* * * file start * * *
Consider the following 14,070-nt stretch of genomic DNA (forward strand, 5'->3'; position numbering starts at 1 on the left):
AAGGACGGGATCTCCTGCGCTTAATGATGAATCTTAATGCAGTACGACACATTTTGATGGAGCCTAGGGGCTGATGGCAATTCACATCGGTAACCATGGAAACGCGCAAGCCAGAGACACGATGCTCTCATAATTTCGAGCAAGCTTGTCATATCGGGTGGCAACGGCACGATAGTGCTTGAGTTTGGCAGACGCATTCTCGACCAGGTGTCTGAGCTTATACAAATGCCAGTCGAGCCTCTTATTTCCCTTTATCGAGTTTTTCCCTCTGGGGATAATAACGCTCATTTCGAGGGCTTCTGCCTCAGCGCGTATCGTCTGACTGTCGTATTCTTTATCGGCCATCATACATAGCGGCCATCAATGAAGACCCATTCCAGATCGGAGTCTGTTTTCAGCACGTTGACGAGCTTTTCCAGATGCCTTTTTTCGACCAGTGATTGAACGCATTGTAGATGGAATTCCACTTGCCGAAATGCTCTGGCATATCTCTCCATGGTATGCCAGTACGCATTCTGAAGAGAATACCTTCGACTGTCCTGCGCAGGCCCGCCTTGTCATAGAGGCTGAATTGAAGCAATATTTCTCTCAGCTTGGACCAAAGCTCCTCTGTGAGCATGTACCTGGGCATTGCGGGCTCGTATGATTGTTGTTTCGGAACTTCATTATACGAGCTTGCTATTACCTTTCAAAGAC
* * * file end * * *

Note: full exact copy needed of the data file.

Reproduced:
Consider the following 14,070-nt stretch of genomic DNA (forward strand, 5'->3'; position numbering starts at 1 on the left):
AAGGACGGGATCTCCTGCGCTTAATGATGAATCTTAATGCAGTACGACACATTTTGATGGAGCCTAGGGGCTGATGGCAATTCACATCGGTAACCATGGAAACGCGCAAGCCAGAGACACGATGCTCTCATAATTTCGAGCAAGCTTGTCATATCGGGTGGCAACGGCACGATAGTGCTTGAGTTTGGCAGACGCATTCTCGACCAGGTGTCTGAGCTTATACAAATGCCAGTCGAGCCTCTTATTTCCCTTTATCGAGTTTTTCCCTCTGGGGATAATAACGCTCATTTCGAGGGCTTCTGCCTCAGCGCGTATCGTCTGACTGTCGTATTCTTTATCGGCCATCATACATAGCGGCCATCAATGAAGACCCATTCCAGATCGGAGTCTGTTTTCAGCACGTTGACGAGCTTTTCCAGATGCCTTTTTTCGACCAGTGATTGAACGCATTGTAGATGGAATTCCACTTGCCGAAATGCTCTGGCATATCTCTCCATGGTATGCCAGTACGCATTCTGAAGAGAATACCTTCGACTGTCCTGCGCAGGCCCGCCTTGTCATAGAGGCTGAATTGAAGCAATATTTCTCTCAGCTTGGACCAAAGCTCCTCTGTGAGCATGTACCTGGGCATTGCGGGCTCGTATGATTGTTGTTTCGGAACTTCATTATACGAGCTTGCTATTACCTTTCAAAGAC